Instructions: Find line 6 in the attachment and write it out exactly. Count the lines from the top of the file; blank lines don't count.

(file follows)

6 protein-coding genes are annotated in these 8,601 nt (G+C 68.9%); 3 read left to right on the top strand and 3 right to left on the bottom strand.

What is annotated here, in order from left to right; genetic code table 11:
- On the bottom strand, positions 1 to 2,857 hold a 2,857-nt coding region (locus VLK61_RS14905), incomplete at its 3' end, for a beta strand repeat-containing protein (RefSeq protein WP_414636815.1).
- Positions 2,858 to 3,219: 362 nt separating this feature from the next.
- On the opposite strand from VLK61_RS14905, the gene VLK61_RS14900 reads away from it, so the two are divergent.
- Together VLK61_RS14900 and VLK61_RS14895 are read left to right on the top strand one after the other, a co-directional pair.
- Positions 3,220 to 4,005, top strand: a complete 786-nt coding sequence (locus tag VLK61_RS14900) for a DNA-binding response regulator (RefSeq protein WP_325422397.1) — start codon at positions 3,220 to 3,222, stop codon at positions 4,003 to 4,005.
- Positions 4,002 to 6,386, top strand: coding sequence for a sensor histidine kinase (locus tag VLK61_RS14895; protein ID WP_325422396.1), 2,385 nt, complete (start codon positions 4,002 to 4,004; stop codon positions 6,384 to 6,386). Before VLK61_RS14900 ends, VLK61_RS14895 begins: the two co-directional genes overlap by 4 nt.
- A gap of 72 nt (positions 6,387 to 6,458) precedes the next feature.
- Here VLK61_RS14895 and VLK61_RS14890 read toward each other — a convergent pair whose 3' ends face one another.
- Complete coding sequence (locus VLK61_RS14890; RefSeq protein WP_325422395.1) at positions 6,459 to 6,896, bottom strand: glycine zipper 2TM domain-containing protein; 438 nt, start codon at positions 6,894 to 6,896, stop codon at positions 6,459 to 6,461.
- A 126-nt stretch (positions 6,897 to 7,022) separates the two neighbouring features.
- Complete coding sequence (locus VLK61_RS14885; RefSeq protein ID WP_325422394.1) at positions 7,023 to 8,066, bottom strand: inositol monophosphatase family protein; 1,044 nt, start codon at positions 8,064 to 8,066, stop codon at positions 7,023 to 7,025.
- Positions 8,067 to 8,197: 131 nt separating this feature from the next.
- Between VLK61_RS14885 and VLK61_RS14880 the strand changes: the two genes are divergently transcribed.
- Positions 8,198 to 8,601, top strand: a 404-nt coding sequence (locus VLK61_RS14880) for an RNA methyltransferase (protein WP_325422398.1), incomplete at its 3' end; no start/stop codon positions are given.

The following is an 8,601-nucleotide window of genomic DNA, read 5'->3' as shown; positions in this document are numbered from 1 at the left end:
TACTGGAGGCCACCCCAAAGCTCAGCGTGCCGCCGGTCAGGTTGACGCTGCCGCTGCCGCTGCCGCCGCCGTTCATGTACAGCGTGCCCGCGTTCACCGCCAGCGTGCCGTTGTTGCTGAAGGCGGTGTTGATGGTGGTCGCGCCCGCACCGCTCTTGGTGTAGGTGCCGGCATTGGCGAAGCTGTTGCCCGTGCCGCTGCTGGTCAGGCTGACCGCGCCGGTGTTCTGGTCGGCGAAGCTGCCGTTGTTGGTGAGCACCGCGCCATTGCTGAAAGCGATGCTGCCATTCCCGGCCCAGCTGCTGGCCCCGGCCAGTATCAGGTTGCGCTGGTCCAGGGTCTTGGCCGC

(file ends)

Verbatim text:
- Together VLK61_RS14900 and VLK61_RS14895 are read left to right on the top strand one after the other, a co-directional pair.